Restaurant Marketing is image centric, it is more effective when pictures of food and drink are used to communicate the food’s style and the skill with which it was put together. It is easy to copy some text from a menu and put it on yours, but much more difficult to actually reproduce the food that a skilled restaurant kitchen can make. Therefore showing the food you make in your restaurant marketing via photographs is an obvious step that nearly every restaurant employs. From their print ads, to their websites, it is ubiquitous.
How do we stand out?
We make the photographs better in our restaurant Marketing. This should be one of the restaurant’s primary marketing goals, and today I am going to share a scientifically proven tip to help make that happen. When photographing the food you should place a utensil in the photo, and not just anywhere. Always place the utensil on the right-handed side of the plate.
Studies show a nearly 29% increase in the likelihood that a person would want to buy the item than if the utensil was on the other side. Incredible. (source)
The reason is that seeing the utensil on the side of the plate that they would use helped the viewers to visualize themselves picking it up and eating the dish, which increased their intent to purchase.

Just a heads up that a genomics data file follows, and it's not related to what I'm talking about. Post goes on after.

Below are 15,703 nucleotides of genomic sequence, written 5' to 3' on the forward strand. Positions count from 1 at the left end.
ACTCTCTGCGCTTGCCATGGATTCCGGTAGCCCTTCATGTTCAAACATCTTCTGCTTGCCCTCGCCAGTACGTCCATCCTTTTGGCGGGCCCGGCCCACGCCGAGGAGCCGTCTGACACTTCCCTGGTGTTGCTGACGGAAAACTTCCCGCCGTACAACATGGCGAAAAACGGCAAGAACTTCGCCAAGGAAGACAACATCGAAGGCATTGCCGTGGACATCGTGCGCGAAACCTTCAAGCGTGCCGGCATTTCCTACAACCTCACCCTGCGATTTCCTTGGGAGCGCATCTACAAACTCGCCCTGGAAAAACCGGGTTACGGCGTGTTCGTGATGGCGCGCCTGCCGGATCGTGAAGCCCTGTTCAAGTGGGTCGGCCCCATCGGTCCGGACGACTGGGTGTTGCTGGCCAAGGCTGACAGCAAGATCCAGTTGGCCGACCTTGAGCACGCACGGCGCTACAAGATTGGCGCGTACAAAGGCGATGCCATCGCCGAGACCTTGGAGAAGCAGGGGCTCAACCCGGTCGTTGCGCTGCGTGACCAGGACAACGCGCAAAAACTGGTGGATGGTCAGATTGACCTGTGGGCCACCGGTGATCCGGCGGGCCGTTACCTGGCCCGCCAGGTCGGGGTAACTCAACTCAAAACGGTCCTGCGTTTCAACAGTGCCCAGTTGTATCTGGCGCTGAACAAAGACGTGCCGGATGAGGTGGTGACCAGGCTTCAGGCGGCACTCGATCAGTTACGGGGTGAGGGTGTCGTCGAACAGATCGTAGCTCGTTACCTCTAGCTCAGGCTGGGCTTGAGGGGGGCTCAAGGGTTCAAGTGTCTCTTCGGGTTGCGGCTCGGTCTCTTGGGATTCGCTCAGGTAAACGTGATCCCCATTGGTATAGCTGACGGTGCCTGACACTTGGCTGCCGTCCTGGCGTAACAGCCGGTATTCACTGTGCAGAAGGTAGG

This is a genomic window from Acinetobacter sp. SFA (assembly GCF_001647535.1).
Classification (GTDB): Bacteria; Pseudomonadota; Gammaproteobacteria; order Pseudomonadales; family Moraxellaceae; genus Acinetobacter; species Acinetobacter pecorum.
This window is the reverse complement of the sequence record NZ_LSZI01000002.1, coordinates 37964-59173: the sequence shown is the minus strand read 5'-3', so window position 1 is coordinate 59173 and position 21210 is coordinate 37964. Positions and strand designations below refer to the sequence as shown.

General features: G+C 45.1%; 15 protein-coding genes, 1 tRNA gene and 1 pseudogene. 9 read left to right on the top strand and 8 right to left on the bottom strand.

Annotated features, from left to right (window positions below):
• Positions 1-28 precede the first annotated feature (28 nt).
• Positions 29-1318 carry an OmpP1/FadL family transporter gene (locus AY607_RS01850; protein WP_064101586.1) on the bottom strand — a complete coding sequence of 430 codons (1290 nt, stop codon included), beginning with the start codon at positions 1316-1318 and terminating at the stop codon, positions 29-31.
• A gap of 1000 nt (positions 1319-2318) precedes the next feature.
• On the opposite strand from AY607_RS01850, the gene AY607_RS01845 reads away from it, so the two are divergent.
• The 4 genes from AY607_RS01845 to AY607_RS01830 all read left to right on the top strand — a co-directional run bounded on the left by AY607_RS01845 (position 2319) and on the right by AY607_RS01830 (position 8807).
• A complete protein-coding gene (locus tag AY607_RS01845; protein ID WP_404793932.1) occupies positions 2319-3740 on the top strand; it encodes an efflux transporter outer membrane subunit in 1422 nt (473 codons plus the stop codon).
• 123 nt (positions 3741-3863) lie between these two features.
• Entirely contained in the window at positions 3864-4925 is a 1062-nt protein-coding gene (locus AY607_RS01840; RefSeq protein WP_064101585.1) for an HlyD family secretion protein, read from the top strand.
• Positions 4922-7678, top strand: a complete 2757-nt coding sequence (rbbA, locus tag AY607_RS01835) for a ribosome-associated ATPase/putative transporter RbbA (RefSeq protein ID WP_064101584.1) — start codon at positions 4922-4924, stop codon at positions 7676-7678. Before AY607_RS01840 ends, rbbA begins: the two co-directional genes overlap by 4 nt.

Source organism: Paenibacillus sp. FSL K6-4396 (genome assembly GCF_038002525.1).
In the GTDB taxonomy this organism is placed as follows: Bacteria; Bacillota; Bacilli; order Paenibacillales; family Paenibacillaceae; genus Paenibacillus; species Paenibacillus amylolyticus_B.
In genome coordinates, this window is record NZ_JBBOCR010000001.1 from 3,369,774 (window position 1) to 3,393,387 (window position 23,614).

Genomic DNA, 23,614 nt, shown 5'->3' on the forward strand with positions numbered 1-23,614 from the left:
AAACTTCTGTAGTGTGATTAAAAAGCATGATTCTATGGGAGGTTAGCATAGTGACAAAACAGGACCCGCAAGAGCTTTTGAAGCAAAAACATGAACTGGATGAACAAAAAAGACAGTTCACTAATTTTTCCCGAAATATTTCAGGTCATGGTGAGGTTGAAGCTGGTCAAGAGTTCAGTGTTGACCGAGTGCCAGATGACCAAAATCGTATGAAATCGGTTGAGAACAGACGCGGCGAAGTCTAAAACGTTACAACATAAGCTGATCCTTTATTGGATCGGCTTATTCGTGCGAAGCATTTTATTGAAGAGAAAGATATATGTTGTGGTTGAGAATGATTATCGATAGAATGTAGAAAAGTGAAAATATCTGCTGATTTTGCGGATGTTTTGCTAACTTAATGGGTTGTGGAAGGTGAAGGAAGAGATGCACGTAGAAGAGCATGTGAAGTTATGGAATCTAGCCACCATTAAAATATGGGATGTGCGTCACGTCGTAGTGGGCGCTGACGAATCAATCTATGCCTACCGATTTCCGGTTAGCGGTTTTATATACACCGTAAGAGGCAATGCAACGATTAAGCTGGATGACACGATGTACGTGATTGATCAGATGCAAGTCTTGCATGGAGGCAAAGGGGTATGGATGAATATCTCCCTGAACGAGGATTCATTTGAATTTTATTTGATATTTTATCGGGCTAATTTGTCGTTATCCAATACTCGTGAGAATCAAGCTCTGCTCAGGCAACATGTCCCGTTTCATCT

Now what about the lefties? Well sorry but with the number of right-handed people potentially as high as 90% of the population it is clearly a no-brainer to take the 29% increase by tailoring the restaurant marketing messages to them.
I believe the reason for this also has to do with the identification that happens between a person and the message that the (correctly aligned utensil) plate of food delivers. Which is: “This could be mine” as opposed to a (no utensil plate) that delivers: “This is a photo for advertising” and an (incorrectly aligned utensil plate) which delivers “This is someone else’s food.”
In any event the fact remains simple to execute. In your restaurant marketing photographs align the utensil where a right-handed person would use it.
Here is the point and shoot I would recommend for its low light ability, manual adjustments, and image quality.
Canon PowerShot S95 10 MP Digital Camera with 3.8x Wide Angle Optical Image Stabilized Zoom and 3.0-Inch LCD
What do you think? Give me some feedback in the comments, and find me on twitter @spirocks